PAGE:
I’ve never felt right. Nothing’s ever felt right, my whole life—the only snatches of time where it was better, even close to being better, has been here, in front of the mirror, playing with my sister’s things, putting that coral flower in my hair, wrapping myself in the gauzy fabrics the women wear, that Nerine has finally started a collection of. These are tiny, meaningless moments, but they’ve meant everything to me. When Nerine calls me Meloa. When she tries to make it better.

But she can’t.

Only I can.

“Meloa, please,” Nerine whispers, hands out to me, beseeching, just like I begged the sea priestess. “Think about what you might be asked to give up…”

It’s at this moment as the words pour out that I realize they’re true. Only at this moment. But it’s the beginning:

“I’d give up anything to be myself,” I whisper.

The mirrors shimmer in the darkness, reflecting my body’s lie.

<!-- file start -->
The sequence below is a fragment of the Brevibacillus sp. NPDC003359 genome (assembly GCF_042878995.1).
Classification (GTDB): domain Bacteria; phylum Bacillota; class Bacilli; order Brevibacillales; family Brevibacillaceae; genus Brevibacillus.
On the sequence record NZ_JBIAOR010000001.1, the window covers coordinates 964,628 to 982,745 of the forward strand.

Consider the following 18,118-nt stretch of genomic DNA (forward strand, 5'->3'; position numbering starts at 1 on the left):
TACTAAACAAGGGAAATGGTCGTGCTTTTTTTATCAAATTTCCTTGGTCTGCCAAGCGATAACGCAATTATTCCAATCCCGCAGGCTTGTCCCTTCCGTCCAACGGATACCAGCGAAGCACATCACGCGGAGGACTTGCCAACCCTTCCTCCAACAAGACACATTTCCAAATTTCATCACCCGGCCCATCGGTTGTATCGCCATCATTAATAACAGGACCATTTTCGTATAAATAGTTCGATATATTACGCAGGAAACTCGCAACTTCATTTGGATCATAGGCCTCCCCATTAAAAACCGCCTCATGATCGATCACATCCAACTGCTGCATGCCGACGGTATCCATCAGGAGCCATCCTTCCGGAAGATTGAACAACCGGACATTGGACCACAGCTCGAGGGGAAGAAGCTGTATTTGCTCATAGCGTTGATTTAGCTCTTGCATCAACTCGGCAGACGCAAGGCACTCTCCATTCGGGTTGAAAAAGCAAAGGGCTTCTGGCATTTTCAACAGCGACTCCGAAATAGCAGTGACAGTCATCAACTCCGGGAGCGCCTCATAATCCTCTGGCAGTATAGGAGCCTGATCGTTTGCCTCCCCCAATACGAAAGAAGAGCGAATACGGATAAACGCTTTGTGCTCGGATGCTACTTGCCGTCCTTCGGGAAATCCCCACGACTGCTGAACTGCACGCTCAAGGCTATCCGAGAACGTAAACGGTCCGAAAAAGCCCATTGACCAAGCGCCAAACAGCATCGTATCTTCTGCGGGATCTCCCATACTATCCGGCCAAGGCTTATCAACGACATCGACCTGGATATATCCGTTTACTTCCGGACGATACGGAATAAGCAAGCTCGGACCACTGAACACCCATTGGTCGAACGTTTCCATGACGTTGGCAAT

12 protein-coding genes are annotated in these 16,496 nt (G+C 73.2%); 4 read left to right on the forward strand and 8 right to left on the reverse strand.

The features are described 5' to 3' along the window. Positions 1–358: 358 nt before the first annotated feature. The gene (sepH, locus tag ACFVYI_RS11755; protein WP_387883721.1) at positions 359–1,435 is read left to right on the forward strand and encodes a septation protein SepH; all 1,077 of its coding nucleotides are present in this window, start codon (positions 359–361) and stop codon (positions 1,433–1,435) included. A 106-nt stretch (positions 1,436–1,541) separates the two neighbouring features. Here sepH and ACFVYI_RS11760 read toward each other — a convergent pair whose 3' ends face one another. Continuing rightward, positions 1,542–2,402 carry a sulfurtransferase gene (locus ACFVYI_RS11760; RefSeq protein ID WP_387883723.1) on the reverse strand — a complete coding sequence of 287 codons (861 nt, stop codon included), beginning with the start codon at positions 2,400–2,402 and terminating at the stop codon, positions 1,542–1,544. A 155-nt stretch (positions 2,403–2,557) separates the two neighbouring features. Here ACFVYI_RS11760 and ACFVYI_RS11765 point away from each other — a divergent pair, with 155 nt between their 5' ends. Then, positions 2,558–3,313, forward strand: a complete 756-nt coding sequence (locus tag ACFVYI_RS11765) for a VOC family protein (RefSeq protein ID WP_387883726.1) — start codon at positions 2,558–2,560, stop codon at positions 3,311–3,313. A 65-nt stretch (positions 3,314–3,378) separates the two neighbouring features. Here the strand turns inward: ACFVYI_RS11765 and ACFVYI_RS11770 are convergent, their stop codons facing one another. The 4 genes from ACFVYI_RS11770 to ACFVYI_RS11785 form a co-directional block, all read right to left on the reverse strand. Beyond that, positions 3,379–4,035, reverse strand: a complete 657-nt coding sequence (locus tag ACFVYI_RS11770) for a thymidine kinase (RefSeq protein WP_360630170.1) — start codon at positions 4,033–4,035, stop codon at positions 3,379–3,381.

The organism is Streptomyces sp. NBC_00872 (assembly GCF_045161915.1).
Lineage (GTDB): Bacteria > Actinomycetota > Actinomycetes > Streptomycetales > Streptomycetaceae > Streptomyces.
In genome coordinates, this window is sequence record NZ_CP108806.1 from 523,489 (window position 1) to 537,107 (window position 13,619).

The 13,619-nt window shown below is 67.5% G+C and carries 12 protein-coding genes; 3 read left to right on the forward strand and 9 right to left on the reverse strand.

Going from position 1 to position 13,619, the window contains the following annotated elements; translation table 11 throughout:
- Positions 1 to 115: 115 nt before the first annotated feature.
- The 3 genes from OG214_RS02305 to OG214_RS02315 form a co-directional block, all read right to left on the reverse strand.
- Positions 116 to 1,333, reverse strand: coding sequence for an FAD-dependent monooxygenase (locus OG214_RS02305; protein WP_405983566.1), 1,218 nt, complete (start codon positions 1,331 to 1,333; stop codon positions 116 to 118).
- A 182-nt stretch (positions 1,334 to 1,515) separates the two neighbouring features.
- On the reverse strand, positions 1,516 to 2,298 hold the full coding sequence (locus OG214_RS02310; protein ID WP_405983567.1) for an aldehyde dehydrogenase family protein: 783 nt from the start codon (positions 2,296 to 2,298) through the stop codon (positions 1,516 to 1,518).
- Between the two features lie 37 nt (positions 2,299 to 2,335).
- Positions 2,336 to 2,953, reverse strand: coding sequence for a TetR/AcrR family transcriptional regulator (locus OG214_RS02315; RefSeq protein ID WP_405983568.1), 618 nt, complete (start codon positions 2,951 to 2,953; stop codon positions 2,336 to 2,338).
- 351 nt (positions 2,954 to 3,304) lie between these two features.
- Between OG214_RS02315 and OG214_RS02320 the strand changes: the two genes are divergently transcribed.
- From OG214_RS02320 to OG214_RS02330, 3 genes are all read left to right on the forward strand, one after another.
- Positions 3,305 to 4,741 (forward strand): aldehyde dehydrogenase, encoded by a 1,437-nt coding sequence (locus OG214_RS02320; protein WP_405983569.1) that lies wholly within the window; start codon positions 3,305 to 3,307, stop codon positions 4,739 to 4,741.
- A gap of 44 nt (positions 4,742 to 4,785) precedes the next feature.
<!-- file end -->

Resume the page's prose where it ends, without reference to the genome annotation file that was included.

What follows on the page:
I am fifteen winters old when I kiss her.

Una’s tail is green, her hair short, like a boy’s—her eyes flash like sapphires when anyone says it, though.

Una knows me. She knows who I am.

She became my friend two seasons ago. She’s beautiful and fierce and willful. She came from several cities away just to see what our kingdom looks like. I don’t think she has any parents, but we’ve never really talked about that. We only talk about what the future looks like, shimmery and far distant and impossibly beautiful.

“I thought Una only liked girls,” the others whisper behind their webbed hands. I can hear them when they say it, but it makes my heart beat faster, makes me feel lighter when she threads her fingers through mine, presses her palm to mine, flashes a smile at me that lights up the world.